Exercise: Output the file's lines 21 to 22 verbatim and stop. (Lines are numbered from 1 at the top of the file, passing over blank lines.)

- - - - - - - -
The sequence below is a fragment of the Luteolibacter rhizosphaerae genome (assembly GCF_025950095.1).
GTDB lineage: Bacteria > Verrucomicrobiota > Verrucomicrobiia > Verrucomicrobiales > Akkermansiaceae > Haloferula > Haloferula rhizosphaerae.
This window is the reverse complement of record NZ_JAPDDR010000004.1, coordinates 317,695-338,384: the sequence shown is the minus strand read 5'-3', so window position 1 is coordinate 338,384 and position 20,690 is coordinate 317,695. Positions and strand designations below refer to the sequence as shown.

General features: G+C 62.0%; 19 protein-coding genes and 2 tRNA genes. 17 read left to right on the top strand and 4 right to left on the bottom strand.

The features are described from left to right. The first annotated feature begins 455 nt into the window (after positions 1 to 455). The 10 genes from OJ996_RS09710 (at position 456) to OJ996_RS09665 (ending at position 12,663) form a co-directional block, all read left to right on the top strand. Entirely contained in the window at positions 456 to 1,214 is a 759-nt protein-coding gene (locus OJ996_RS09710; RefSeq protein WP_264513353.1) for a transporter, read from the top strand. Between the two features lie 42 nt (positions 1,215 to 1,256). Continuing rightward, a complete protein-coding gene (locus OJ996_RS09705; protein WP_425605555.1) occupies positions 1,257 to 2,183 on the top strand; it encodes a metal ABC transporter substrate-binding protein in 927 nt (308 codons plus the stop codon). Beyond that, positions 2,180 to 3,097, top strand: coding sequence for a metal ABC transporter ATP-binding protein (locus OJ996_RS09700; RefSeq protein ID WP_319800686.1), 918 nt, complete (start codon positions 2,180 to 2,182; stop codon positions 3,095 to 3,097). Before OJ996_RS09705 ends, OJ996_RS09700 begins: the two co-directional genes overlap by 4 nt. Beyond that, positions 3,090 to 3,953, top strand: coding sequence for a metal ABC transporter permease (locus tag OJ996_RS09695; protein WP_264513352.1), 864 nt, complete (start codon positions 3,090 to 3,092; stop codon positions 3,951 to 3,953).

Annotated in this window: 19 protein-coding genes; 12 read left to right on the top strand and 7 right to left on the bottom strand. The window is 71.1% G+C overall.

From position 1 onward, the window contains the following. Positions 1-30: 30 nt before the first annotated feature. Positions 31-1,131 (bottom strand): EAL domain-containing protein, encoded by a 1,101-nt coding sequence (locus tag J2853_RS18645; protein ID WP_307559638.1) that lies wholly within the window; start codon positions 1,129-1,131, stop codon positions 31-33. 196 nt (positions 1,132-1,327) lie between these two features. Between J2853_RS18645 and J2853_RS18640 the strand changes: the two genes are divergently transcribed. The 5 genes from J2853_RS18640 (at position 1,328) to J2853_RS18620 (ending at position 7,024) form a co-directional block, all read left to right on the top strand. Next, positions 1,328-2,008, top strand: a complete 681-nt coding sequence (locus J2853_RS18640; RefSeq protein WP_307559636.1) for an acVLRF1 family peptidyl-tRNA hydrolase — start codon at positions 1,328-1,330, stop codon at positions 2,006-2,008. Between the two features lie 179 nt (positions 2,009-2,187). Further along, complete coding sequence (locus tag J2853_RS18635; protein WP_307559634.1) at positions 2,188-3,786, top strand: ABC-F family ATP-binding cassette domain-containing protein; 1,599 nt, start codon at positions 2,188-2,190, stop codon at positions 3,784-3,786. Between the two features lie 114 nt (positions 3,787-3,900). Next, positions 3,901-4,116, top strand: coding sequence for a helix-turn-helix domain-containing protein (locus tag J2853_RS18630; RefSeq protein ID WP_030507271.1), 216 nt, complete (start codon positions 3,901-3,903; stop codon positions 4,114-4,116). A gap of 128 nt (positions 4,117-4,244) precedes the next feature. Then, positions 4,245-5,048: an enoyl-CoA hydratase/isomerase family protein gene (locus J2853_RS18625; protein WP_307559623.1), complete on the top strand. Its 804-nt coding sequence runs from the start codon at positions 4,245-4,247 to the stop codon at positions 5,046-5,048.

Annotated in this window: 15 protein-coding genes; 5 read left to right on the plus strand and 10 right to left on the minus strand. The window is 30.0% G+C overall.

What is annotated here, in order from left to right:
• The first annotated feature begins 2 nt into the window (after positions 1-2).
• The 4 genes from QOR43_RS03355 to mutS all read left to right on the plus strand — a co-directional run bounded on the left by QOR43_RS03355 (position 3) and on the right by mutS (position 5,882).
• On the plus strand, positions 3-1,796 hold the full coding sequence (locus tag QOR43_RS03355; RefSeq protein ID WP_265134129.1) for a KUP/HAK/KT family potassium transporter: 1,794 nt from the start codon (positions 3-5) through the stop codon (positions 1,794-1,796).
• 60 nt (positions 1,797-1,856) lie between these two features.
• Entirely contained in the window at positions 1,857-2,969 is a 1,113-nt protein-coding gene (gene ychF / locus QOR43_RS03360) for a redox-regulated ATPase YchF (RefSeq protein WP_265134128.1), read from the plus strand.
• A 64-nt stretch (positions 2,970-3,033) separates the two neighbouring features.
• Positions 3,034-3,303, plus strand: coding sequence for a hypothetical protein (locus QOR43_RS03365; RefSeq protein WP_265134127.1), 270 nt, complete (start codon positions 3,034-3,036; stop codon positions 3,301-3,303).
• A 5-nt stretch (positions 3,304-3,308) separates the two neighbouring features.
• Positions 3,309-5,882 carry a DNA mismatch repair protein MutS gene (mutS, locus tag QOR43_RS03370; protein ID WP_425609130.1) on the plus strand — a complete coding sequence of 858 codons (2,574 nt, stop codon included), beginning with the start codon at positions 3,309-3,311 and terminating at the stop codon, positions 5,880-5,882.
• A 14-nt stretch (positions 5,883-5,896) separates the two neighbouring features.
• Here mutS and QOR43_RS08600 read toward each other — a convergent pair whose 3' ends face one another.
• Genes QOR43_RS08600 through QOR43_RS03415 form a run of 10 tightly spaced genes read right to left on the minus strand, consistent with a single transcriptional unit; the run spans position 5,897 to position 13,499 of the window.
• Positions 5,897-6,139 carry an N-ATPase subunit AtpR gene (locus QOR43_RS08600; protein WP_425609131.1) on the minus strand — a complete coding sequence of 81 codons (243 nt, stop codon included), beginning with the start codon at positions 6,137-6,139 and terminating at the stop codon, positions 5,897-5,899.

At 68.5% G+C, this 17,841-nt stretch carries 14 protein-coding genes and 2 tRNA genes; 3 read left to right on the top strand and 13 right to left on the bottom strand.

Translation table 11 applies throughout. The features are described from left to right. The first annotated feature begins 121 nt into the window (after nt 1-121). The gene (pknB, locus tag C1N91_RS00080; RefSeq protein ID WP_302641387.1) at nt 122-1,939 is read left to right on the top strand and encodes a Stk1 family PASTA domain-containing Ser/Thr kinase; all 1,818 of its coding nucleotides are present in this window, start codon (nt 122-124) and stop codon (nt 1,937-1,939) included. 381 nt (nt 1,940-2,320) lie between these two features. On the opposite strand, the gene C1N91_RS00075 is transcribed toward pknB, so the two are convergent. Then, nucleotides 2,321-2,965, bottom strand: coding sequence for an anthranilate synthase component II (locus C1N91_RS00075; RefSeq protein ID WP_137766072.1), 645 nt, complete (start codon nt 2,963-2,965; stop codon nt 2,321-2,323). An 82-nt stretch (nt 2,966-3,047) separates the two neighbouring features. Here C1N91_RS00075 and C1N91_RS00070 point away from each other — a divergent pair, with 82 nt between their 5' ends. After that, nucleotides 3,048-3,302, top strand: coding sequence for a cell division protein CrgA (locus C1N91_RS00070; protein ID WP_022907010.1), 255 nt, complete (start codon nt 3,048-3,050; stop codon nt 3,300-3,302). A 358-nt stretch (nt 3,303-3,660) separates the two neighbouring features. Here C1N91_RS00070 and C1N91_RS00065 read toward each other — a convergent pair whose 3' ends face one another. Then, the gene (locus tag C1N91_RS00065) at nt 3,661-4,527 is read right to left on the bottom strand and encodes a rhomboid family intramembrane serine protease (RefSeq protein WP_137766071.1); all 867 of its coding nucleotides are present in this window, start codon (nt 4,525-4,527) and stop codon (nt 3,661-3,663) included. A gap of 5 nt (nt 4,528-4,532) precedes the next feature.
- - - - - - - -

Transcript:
• Genes QOR43_RS08600 through QOR43_RS03415 form a run of 10 tightly spaced genes read right to left on the minus strand, consistent with a single transcriptional unit; the run spans position 5,897 to position 13,499 of the window.
• Positions 5,897-6,139 carry an N-ATPase subunit AtpR gene (locus QOR43_RS08600; protein WP_425609131.1) on the minus strand — a complete coding sequence of 81 codons (243 nt, stop codon included), beginning with the start codon at positions 6,137-6,139 and terminating at the stop codon, positions 5,897-5,899.